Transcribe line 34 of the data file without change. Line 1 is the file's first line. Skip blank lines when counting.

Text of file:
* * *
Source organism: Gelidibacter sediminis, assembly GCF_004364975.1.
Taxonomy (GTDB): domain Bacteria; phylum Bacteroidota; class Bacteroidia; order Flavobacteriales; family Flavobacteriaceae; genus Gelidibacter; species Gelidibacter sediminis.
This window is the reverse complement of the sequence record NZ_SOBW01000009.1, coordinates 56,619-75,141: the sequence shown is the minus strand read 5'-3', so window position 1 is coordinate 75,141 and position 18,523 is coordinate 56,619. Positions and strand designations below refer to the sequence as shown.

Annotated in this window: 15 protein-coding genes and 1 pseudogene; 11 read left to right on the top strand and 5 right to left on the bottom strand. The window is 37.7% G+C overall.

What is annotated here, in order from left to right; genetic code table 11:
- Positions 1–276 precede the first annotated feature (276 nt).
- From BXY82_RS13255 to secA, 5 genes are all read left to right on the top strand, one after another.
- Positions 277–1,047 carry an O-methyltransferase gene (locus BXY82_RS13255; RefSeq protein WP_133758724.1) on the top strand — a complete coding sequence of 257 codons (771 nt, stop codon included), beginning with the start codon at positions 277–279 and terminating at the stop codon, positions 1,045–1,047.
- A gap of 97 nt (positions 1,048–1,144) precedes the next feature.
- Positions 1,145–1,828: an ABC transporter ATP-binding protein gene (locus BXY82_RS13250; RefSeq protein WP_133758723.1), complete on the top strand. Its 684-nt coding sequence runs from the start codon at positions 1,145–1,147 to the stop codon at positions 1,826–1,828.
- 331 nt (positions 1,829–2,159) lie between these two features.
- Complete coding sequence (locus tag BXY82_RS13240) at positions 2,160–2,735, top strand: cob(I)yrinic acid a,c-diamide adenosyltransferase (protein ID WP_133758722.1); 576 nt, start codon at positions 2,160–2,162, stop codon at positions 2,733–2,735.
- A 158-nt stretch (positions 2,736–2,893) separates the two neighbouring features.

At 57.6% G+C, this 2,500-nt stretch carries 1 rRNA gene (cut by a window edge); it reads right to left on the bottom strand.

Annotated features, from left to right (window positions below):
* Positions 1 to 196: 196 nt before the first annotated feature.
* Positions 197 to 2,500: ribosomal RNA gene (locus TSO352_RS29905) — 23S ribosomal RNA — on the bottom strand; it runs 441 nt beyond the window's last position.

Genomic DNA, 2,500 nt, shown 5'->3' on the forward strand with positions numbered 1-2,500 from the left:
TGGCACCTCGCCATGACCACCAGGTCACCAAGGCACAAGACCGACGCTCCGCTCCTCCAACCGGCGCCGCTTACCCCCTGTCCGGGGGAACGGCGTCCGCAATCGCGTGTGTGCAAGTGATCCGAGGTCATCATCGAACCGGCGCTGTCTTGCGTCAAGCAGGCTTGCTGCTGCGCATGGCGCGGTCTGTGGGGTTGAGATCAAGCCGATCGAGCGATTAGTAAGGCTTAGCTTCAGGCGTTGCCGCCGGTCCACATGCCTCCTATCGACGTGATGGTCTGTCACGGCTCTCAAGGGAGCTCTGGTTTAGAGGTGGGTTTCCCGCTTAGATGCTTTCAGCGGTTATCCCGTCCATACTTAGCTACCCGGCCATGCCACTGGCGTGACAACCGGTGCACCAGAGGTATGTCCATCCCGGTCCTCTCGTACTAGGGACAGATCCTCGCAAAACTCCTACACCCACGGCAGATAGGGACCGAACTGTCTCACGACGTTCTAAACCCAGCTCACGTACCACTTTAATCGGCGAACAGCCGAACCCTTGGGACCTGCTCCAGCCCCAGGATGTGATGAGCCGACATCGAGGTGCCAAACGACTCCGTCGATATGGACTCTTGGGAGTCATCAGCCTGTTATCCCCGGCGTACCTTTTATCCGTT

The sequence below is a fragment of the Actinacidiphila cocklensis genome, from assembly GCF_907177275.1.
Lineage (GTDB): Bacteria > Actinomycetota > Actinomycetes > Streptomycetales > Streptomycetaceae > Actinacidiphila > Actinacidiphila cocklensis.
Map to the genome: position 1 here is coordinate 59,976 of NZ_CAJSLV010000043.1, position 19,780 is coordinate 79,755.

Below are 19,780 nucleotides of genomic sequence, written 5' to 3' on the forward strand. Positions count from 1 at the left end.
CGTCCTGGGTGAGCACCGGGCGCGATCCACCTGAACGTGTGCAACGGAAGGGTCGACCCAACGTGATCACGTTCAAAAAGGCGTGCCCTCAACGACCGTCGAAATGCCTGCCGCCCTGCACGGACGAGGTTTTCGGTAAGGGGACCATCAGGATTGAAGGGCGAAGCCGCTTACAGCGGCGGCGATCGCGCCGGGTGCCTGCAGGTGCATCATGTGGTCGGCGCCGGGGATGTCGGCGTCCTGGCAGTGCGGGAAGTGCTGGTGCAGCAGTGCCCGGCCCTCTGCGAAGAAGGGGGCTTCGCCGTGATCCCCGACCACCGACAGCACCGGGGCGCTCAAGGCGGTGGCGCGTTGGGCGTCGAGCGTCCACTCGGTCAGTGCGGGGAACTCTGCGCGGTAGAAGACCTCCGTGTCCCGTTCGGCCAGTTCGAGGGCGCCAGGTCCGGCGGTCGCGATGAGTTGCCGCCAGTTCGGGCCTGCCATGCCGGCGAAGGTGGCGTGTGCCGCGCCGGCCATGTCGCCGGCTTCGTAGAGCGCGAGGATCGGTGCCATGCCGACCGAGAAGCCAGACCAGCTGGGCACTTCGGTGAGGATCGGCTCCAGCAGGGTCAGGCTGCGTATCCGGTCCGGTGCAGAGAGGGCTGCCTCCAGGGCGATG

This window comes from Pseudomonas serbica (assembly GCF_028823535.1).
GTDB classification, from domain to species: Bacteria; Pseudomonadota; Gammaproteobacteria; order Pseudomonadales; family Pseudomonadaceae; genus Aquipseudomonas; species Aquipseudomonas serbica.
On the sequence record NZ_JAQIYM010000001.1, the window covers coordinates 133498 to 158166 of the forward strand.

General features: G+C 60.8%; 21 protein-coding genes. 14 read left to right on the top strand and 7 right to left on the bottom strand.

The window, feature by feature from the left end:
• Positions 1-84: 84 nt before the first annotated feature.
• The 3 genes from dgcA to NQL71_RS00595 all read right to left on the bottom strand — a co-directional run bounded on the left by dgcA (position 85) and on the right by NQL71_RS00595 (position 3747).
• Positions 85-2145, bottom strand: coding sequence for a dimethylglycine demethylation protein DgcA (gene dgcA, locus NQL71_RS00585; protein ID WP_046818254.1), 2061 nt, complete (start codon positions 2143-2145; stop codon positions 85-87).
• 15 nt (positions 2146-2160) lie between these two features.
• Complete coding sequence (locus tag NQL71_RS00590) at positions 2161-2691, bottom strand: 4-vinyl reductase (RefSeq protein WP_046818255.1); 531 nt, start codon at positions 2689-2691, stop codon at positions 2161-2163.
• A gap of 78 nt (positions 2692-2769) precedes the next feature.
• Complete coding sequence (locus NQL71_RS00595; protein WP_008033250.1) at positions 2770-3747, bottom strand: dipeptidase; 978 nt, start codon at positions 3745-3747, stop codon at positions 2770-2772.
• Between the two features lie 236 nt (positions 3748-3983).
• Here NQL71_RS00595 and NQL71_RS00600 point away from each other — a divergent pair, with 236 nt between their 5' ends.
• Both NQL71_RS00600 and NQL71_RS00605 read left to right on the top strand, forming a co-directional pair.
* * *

• Complete coding sequence (locus tag NQL71_RS00590) at positions 2161-2691, bottom strand: 4-vinyl reductase (RefSeq protein WP_046818255.1); 531 nt, start codon at positions 2689-2691, stop codon at positions 2161-2163.